In a carefully timed intervention coming shortly before Finance Ministers meet to discuss retirement income reform, the Canadian Federation of Independent Business today released an econometric study by Peter Dungan of the University of Toronto on the economic impacts of the CLC proposal to double the Canada Pension Plan replacement rate,
The CFIB regards CPP premiums as job-killing payroll taxes. The accompanying media release to their study ramps up the findings a bit to claim that “1.2 million person years of employment will be lost in the short-run.”
To its credit, the Dungan study does not misrepresent the details of the CLC proposal to phase-in a premium increase to double the replacement rate of covered earnings for each year in the new system. It takes no issue with our calculation that it only takes a 60% premium increase (from about 10% to about 16% of insured earnings) to double CPP benefits on a fully pre-funded basis.
The CFIB does not even really take issue with the desirability of expanding the CPP from the perspective of workers, who will, as they acknowledge, get what they pay for during their working years in the form of a higher CPP pension.They “just” want workers to pay the whole premium increase rather than divide it between workers and employers.
The compelling public policy case for an expanded CPP was usefully re-iterated by Jon Kesselman in an op ed piece in the Financial Post today.
“As a mandatory public scheme, the Canada Pension Plan offers many advantages over individual savings and workplace pensions. Expanding the CPP is the best option for improving Canadian workers’ retirement income security; it can ensure results that none of the many alternative reform proposals for private schemes can provide.
CPP expansion will also insulate future generations of taxpayers from the burdens of financing growing numbers of seniors through tax-financed public pension programs. As a form of “forced savings,” expanded CPP ensures that individuals pay their own way, rather than spending all their earnings and then relying on others for support in old age.”
No one – least of all the CLC – has ever claimed that CPP benefits can be doubled at no cost. Clearly there will be some reduction in take home wages today to pay for higher pensions tomorrow. The point is that the CPP is a very efficient vehicle for needed retirement saving, and that the failure of workers to save enough under a “you are on your own system” will squeeze living standards down the road.
But what about jobs?
Kesselman is – with Bev Dahlby – Canada’s leading expert on the economic impacts of payroll taxes. He has found the job impacts of increases to be very small, especially when phased in slowly, as in the CLC proposal. As he argues in his op ed:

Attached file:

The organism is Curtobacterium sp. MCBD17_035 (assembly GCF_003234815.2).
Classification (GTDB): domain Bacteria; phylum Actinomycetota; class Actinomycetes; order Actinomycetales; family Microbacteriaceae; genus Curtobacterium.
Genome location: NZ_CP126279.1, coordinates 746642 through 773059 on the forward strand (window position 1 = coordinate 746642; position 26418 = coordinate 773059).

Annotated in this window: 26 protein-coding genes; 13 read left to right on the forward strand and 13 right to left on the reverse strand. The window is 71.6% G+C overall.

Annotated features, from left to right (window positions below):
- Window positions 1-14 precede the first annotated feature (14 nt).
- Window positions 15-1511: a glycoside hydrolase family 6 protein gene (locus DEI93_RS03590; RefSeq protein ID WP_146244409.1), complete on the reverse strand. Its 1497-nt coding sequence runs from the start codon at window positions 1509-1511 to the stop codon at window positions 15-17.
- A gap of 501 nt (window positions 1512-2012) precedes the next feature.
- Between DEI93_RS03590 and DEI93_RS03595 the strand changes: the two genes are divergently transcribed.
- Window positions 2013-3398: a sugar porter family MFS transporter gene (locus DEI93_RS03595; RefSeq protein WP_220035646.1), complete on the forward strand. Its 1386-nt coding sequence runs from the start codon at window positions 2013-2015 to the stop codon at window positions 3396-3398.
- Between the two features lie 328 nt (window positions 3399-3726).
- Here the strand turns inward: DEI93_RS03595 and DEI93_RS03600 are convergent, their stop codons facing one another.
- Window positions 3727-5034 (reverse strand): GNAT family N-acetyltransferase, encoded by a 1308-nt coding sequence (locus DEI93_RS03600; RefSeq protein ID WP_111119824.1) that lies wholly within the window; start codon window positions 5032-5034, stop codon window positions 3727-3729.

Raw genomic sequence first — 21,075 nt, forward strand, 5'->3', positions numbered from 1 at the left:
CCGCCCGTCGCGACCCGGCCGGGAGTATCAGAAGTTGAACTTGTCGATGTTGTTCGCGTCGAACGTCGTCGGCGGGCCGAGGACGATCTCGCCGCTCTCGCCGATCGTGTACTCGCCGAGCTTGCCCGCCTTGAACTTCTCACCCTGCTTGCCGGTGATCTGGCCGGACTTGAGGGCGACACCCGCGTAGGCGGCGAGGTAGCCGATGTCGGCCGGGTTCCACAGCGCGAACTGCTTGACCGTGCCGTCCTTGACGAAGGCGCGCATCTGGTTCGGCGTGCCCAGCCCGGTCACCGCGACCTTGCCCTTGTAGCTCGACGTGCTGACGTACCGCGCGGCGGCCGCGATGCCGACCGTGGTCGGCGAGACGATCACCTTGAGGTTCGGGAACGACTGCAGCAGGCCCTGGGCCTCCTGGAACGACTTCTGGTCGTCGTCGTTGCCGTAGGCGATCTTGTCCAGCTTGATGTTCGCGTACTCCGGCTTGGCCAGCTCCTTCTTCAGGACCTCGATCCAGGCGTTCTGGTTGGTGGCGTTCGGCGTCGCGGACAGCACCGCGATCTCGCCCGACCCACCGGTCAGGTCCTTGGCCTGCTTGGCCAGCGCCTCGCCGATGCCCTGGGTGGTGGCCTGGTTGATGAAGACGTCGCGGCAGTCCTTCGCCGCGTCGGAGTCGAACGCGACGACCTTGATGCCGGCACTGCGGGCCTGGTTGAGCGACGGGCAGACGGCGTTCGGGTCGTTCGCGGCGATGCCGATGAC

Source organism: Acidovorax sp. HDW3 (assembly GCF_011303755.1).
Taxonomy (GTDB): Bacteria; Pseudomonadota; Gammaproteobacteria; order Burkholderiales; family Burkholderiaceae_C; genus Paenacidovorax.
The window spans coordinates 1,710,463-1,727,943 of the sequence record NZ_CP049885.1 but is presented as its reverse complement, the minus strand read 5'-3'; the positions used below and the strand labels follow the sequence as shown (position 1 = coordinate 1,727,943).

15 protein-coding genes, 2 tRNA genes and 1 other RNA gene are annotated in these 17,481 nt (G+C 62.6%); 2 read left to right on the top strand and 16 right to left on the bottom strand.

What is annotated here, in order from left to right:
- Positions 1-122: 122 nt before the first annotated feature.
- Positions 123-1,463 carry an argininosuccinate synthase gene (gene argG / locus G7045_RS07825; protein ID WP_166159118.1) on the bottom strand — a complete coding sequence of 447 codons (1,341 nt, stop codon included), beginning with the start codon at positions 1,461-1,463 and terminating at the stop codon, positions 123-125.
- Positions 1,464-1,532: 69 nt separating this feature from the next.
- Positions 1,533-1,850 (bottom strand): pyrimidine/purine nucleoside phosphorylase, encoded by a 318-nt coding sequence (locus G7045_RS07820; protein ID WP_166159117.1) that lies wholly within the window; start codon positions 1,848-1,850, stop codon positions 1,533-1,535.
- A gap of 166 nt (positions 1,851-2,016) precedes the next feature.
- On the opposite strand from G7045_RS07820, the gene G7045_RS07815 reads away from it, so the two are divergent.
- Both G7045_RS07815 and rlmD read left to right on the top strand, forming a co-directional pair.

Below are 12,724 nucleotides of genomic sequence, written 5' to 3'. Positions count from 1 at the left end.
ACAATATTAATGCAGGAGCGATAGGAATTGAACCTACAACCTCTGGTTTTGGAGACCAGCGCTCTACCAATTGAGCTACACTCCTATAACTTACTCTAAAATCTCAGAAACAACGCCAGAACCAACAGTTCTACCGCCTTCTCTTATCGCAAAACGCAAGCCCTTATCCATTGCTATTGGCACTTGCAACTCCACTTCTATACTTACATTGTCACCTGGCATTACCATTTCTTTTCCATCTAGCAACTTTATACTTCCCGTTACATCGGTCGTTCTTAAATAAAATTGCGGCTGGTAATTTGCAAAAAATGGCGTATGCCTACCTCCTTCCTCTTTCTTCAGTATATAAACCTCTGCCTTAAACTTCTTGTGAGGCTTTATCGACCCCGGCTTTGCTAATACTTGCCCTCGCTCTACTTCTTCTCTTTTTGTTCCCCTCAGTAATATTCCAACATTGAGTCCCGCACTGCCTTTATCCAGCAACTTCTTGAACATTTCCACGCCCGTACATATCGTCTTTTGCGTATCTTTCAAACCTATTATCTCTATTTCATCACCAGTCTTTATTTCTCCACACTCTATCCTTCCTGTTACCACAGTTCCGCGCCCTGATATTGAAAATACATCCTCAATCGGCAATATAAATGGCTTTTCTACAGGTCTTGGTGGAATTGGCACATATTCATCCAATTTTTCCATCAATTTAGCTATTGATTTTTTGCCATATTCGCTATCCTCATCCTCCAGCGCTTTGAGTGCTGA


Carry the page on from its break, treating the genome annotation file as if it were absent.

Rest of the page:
“A major concern expressed by smaller businesses is the incremental CPP premiums, which they perceive as a payroll tax increase that will raise their cost of employing workers and thus discourage hiring. Several considerations should ease this concern.
First, half of any CPP premium hikes will be borne directly by employees, not employers, under the 50:50 split of premiums. Even the employer share of increased premiums will mostly be shifted over time to employees via lower monetary compensation, as indicated by empirical studies.
The premium hikes would be spread over at least five years (Addition – the CLC has proposed seven) , and those employers already offering generous workplace pensions will likely reduce their pension costs to reflect increased CPP benefits. Thus, the employer’s total cost of hiring labour should not be significantly increased after all of the economic adjustments have taken place.”
The point about reduced contributions to other vehicles is key. So far as I can tell, the Dungan study assumes that employers – and workers – get no immediate offset to the required increase in the CPP premiums. In reality, there will, as Kesselman argues, be reduced employer and employee contributions to pension plans fully integrated with the CPP as is the case with the vast majority of employer sponsored plans. More CPP means that what has to be set aside for employer sponsored pension plans will be reduced.
In addition, one can expect that there would be reduced contributions by workers and matching contributions by some employers to RRSPs. Typically, employers with more than fifty workers do make some kind of contribution to retirement savings of employees, mainly through group RRSPs or matching contributions to individual RRSPs where there is no pension plan. A key gain from CPP expansion is that it would allow employers to assist workers to save much more effectively and at a much lower total cost.
Total Canadian retirement savings will not, then, increase by as much as is assumed in the Dungan study.
As Kesselman goes on to note:
“Historical evidence also refutes the notion that sharp CPP premium increases will damage job creation. Between 1997 and 2003, CPP premium rates were raised by nearly 70% (without any associated benefit hikes), while the national employment rate rose steadily and strongly over this period, with only a small slip in recessionary 2001.”
- Battle of the Wages study dispels myths about public sector wages (December 13th, 2011)
- Who Are the Job Creators? (February 23rd, 2011)